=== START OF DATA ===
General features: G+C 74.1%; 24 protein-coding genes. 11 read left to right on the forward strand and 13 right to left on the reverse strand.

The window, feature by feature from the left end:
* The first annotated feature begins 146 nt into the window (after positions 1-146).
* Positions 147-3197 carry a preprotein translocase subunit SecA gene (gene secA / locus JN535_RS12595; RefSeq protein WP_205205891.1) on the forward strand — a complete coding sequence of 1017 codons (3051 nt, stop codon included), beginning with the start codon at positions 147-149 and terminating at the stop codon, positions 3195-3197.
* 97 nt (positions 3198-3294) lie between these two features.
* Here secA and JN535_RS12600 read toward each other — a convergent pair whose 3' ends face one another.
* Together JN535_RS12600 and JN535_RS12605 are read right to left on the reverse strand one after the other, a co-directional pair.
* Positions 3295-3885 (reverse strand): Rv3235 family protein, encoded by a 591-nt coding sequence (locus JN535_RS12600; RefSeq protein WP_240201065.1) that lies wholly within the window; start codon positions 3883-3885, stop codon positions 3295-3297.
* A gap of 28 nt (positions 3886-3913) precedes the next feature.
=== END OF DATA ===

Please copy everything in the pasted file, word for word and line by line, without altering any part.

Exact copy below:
General features: G+C 74.1%; 24 protein-coding genes. 11 read left to right on the forward strand and 13 right to left on the reverse strand.

The window, feature by feature from the left end:
* The first annotated feature begins 146 nt into the window (after positions 1-146).
* Positions 147-3197 carry a preprotein translocase subunit SecA gene (gene secA / locus JN535_RS12595; RefSeq protein WP_205205891.1) on the forward strand — a complete coding sequence of 1017 codons (3051 nt, stop codon included), beginning with the start codon at positions 147-149 and terminating at the stop codon, positions 3195-3197.
* 97 nt (positions 3198-3294) lie between these two features.
* Here secA and JN535_RS12600 read toward each other — a convergent pair whose 3' ends face one another.
* Together JN535_RS12600 and JN535_RS12605 are read right to left on the reverse strand one after the other, a co-directional pair.
* Positions 3295-3885 (reverse strand): Rv3235 family protein, encoded by a 591-nt coding sequence (locus JN535_RS12600; RefSeq protein WP_240201065.1) that lies wholly within the window; start codon positions 3883-3885, stop codon positions 3295-3297.
* A gap of 28 nt (positions 3886-3913) precedes the next feature.